Mastercard targets millennial clients with digital money management service
MasterCard has become the latest financial company to look at integrating digital budgeting tools with financial products in an effort to appeal to the millennial market.
The payments company today announced it is launching a new service called Assemble, which it calls a “prepaid innovation hub” designed to allow Mastercard partners or issuers to provide checking, budgeting, and payment features, as well as additional money management tools.
Issuers and partners can choose to deploy a white label version of the solution or to integrate specific functions into their current user interfaces through application programming interfaces, the company said. According to MasterCard, the first product available from Assemble is geared toward millennials, offering them a way to manage money through a digital prepaid account, a mobile app and a payment card.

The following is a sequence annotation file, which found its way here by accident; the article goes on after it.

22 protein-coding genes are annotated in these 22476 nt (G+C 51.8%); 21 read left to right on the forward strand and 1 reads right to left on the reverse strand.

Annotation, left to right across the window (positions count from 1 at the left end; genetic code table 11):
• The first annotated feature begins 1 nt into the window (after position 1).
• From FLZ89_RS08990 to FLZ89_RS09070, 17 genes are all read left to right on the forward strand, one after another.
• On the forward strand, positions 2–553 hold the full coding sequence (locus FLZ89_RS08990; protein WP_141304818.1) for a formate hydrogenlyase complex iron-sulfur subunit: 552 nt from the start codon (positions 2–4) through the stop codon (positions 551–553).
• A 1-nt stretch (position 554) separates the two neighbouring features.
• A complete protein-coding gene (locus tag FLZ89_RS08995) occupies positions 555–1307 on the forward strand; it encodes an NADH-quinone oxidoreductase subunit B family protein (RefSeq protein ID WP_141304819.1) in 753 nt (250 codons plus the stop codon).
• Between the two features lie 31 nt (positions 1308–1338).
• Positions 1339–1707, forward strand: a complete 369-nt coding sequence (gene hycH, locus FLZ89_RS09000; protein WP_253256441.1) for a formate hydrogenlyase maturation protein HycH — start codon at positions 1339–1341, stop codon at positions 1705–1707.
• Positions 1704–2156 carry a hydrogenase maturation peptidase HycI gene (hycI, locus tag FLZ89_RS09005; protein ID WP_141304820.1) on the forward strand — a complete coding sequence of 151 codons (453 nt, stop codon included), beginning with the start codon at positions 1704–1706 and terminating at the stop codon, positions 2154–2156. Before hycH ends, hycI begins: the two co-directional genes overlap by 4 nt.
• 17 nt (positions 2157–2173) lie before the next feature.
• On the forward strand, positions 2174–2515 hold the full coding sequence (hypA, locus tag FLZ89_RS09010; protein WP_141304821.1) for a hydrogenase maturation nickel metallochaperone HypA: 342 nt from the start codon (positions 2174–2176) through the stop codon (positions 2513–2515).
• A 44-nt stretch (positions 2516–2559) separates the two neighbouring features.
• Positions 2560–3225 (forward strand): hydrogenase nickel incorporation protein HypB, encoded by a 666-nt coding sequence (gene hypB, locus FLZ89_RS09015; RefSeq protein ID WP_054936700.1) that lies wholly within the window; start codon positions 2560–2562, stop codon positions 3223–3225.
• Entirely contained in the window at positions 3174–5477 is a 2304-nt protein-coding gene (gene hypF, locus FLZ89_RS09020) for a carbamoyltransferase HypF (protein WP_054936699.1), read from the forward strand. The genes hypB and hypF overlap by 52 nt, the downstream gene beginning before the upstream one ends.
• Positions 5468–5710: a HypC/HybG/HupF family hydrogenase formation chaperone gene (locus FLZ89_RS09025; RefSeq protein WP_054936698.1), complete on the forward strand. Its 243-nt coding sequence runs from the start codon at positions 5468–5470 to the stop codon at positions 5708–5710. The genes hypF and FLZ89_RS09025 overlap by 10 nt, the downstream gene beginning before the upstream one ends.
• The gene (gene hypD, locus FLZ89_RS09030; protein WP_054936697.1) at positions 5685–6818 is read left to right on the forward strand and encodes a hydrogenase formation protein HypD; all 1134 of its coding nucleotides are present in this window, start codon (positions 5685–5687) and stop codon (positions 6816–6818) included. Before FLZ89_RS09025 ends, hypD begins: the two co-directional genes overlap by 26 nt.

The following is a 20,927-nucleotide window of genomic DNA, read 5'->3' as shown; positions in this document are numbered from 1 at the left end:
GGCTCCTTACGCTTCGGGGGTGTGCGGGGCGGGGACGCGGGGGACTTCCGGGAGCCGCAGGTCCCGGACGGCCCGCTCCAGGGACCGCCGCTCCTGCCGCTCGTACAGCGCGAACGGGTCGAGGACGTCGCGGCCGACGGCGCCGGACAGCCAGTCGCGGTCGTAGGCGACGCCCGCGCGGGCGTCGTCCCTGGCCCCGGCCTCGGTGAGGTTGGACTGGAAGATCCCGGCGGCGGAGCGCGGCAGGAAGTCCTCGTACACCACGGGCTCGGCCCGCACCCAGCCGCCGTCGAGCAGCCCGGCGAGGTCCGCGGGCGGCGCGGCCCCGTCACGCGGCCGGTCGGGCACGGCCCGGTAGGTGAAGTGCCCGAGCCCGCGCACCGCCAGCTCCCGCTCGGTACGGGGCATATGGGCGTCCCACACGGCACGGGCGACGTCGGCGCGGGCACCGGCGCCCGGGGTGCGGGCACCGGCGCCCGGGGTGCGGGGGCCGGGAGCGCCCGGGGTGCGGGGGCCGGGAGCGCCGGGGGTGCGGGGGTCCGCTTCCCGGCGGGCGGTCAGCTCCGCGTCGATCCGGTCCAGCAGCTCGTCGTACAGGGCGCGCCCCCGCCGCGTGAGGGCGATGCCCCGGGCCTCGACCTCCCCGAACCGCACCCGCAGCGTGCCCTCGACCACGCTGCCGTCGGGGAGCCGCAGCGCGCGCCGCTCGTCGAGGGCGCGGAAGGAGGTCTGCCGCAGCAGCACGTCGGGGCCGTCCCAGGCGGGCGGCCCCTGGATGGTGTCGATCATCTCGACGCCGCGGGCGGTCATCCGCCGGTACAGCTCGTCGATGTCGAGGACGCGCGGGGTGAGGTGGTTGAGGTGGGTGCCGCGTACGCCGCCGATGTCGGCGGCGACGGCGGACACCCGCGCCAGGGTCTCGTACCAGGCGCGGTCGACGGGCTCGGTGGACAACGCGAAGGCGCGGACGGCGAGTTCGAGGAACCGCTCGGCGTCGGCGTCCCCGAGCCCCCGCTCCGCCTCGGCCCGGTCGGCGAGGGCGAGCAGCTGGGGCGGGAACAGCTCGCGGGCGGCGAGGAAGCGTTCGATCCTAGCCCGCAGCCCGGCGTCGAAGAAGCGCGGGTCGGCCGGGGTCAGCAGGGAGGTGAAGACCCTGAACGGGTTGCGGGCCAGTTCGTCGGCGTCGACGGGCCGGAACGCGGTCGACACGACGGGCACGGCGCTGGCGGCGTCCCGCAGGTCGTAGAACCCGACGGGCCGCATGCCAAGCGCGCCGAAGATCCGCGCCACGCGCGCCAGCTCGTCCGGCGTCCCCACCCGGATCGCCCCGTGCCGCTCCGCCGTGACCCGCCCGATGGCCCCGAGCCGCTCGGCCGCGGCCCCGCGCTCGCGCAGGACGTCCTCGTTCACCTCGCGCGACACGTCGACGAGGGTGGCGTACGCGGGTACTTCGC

“Prepaid is much more than just a way to safely store and use funds; it is a foundation to create new possibilities for consumers,” said Tom Cronin, Mastercard's senior vice president of global prepaid product development, in a press release. “This technology enables our partners to deliver best-in-class digital experiences today, as we work to address additional segments such as gig economy workers and underserved consumers and micro businesses.”
The move comes at a time when financial institutions are increasingly looking to integrate budgeting tools into financial products specifically as a way to court millennials.
JPMorgan Chase last month launched its millennial-targeted Finn by Chase digital account, which blends instant account access, personal finance management tools and emojis. Citi this week also announced it is beta-testing a new service that lets customers co-create digital products geared toward financial wellness.
It’s not just banks; some fintechs too have launched bank accounts tied to a value-added service they already offer, such a micro investing and money management. One recent example is Stash Invest, a microinvestor that last month announced it would begin offering a savings and checking account starting next year.